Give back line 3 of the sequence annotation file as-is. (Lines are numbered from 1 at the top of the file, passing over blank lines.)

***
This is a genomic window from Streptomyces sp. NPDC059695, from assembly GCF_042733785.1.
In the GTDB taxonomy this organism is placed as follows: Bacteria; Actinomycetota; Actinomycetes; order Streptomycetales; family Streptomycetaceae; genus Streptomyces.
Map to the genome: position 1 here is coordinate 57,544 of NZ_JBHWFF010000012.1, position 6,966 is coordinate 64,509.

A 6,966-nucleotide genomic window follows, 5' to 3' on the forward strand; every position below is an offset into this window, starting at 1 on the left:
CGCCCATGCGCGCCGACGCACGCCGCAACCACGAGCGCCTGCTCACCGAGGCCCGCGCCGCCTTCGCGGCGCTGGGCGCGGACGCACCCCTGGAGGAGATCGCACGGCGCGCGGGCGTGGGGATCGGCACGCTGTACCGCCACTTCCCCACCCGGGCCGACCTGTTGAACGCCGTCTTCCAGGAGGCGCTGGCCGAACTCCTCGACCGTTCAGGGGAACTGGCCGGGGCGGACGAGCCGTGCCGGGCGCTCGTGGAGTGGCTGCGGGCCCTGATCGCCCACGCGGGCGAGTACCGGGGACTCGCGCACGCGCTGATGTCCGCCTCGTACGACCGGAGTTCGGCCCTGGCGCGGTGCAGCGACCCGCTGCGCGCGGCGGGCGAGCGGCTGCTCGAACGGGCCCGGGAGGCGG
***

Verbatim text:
Map to the genome: position 1 here is coordinate 57,544 of NZ_JBHWFF010000012.1, position 6,966 is coordinate 64,509.